(Adds comments from central bank governor)
By Ahmed Eljechtimi
Rabat, Dec 17 (Reuters) - Morocco’s central bank maintained its key interest rate at 2.25% on Tuesday, saying current borrowing costs were in line with medium-term forecasts for inflation, growth and public finances.
The central bank said, however, that it would implement measures to support entrepreneurs after King Mohammed VI called in October on commercial banks to make it easier for small- and medium-sized businesses to access loans.
The Bank has kept a freeze on its benchmark interest rate since March 2016 “in view of the impact it could have on lending and the mobilization of savings”, central bank governor Abdellatif Jouahri told a news conference.
Inflation, affected mainly by food prices, would drop to 0.3% in 2019, from 1.9% in 2018, before picking up to 1.1% in 2020 and 1.4% in 2021, the bank said in a statement following its quarterly board meeting.
Economic growth would slow to 2.6% in 2019, after recording 3% in 2018, because of lower farm output caused by a lack of rainfall, the bank said.
However, growth should increase again to 3.8% in 2020 and to 3.7% in 2021, assuming a crop of 8 million tonnes of cereals and an improvement in non-agricultural production, the bank said.
Services continue to offset jobs shed by the agricultural sector, helping to keep the unemployment rate at 9.4% in 2019, it said.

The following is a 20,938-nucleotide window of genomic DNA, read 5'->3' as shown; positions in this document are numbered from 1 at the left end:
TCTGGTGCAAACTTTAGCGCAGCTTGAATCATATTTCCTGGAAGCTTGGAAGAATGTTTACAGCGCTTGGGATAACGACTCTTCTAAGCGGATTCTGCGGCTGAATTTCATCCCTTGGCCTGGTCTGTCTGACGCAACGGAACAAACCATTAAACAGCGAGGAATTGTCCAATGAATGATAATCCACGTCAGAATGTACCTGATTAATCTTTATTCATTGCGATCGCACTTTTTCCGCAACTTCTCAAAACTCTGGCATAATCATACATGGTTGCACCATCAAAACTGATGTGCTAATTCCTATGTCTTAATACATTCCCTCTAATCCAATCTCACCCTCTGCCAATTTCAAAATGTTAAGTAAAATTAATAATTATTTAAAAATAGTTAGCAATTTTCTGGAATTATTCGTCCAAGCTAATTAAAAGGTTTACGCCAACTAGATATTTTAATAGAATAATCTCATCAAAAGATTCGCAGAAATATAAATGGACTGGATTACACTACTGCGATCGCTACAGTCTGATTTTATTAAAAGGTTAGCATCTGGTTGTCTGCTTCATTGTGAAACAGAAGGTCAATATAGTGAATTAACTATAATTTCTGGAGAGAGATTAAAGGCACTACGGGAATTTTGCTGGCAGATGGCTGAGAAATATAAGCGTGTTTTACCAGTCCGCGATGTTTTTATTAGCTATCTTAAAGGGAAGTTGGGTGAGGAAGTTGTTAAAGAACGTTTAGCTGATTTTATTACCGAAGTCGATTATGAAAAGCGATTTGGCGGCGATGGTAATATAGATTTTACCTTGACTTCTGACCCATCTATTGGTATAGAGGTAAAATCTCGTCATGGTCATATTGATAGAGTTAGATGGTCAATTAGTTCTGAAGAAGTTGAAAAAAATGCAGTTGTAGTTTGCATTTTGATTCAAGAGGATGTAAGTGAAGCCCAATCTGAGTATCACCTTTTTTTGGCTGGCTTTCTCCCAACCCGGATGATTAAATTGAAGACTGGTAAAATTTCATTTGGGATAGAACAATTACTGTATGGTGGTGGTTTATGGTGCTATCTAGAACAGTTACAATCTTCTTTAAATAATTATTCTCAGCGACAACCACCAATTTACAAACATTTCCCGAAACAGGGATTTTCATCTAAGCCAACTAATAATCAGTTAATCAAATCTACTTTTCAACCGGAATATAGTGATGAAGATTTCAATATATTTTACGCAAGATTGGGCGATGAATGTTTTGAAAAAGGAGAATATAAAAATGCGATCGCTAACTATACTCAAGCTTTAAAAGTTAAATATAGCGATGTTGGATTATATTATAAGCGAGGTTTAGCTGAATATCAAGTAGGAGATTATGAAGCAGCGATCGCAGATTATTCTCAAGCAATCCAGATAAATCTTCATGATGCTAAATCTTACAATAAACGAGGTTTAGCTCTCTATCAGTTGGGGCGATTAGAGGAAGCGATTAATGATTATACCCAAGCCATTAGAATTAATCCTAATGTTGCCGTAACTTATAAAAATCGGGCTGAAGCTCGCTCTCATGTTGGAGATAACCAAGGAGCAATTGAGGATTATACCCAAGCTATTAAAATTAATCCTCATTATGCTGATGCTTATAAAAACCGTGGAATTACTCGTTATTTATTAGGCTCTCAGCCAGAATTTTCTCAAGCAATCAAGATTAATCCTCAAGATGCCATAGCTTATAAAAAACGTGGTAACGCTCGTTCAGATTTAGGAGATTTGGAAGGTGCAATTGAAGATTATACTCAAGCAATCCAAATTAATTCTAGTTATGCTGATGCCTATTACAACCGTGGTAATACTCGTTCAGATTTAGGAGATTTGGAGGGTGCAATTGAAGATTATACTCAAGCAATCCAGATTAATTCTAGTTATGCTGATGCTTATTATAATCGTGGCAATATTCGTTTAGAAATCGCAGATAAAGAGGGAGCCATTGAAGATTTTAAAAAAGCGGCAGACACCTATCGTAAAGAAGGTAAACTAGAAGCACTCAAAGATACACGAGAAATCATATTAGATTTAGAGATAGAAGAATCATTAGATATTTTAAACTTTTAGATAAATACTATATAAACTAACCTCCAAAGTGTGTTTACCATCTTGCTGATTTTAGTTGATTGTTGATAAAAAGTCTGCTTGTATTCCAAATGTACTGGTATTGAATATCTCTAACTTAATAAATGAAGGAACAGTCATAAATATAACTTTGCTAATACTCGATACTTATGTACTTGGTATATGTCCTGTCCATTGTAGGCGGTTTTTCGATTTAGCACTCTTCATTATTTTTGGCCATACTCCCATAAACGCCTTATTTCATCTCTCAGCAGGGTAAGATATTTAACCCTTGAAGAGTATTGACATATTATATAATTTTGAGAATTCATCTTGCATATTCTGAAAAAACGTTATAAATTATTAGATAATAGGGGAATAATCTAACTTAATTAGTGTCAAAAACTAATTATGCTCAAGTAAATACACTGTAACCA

The current account deficit would ease to 4.6% of gross domestic product in 2019 from 5.5% in 2018, and would continue to shrink to 3.7% in 2020 and 2.9 in 2021, notably on the back of a drop in the energy import bill, it forecast.
Taking into account donations from Gulf countries estimated at 3.8 billion dirhams ($395.7 million) in 2019 and 2020, the 1 billion euro bond sale by Morocco last November and another international bond Morocco is expected to sell in 2020, foreign exchange reserves would stand at 240.7 billion dirhams in 2019, 242.7 billion in 2020 and 248.2 billion in 2021, enough to cover five months of imports.
“I advise the government to tap the bond market as soon as possible as long as borrowing terms remain the same for Morocco,” Jouahri said.
The fiscal deficit, without counting privatisation revenue, would rise to 4.1% in 2019, from 3.7% in 2019, before falling to 3.8% in 2020 and 3.5% in 2021, the bank said. (Reporting by Ahmed Eljechtimi; Editing by Angus MacSwan and Alex Richardson)